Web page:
It was no longer up for debate. The scheme tasked with getting me back to work was actively hurting me. I was frustrated, confused, and aware that depression was beginning to sink its claws into me.

‘I could have been a poster boy’

To get back into the workforce I needed to get out of JobPath. I contacted Ann Monaghan in the DSP.

“We do not facilitate a customer to move from one activation support to another,” she said. “This is for a number of reasons, one of which is to ensure that the customer derives the maximum benefit from the support they are with.”

“What can I do?” I asked.

“If you do not find a full-time sustainable job at the end of your 52 weeks with JobPath, you will return to the Intreo activation service, and CE remains an option which you can discuss with your Intreo case officer,” she replied.

In other words, wait it out, which was the course that Jon had decided to take.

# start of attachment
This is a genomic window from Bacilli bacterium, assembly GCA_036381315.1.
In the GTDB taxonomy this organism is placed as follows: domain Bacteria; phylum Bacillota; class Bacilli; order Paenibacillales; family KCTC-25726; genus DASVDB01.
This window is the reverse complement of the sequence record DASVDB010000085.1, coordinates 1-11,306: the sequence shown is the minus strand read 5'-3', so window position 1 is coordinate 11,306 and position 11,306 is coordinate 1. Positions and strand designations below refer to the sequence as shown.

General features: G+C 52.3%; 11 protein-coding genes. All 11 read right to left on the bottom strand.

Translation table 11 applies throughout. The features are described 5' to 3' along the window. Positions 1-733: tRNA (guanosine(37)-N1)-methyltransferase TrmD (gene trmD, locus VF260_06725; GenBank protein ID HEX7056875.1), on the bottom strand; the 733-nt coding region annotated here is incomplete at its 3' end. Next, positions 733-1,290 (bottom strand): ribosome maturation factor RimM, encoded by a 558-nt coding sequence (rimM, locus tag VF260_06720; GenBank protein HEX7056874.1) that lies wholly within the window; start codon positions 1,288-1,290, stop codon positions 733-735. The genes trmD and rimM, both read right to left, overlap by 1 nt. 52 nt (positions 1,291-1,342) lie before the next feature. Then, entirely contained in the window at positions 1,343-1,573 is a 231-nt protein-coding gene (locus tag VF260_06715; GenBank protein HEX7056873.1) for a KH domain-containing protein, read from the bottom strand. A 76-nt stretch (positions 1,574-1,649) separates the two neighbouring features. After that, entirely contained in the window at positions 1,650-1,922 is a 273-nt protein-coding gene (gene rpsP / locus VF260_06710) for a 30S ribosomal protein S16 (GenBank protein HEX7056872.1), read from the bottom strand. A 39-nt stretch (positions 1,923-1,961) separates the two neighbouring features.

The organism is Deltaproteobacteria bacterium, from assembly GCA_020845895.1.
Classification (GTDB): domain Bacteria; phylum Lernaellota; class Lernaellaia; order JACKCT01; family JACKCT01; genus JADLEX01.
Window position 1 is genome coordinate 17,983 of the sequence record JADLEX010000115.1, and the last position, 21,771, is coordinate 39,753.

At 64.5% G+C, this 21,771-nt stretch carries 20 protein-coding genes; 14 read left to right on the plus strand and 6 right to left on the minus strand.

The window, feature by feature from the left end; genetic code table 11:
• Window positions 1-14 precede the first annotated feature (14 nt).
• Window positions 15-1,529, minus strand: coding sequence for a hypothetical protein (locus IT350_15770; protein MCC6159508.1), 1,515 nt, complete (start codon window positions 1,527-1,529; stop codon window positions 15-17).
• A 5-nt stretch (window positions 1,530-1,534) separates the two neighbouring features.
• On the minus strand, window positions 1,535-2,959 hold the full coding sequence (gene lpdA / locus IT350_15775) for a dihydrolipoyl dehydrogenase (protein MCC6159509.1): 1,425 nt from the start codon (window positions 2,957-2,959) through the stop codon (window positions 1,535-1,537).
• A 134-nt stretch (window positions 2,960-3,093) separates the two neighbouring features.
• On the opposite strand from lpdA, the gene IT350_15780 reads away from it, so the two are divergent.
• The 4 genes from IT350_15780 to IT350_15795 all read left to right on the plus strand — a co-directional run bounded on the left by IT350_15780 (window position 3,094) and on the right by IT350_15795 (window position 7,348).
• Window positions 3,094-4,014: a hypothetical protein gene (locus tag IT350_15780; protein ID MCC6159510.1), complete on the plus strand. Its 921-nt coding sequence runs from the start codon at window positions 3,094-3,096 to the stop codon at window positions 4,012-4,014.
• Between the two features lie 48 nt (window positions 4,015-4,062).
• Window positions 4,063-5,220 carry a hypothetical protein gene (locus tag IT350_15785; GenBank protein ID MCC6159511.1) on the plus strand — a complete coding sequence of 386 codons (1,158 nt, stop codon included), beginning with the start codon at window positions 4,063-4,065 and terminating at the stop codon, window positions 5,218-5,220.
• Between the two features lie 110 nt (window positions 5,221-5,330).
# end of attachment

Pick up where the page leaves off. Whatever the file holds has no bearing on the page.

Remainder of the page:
“I told Turas Nua that I will do what they need me to do and no more,” he told me. It was a waste of his time, his social welfare payments and the resources funnelled to HR professionals in light and airy offices. 

I furnished Roisin with my experiences, my findings and the work I had been doing behind the scenes, making sure to inform her of my correspondence with Ann. I finally got the promise of career advice and a mock interview, just 26 weeks into the 52-week programme.

Potentially, I could have been a poster boy for their organisation. Someone who had committed to improving his career prospects and was flexible and keen to work.

In spite of my experiences, I will remain so, handicapped though I have been in my attempts at a new journey with Turas Nua.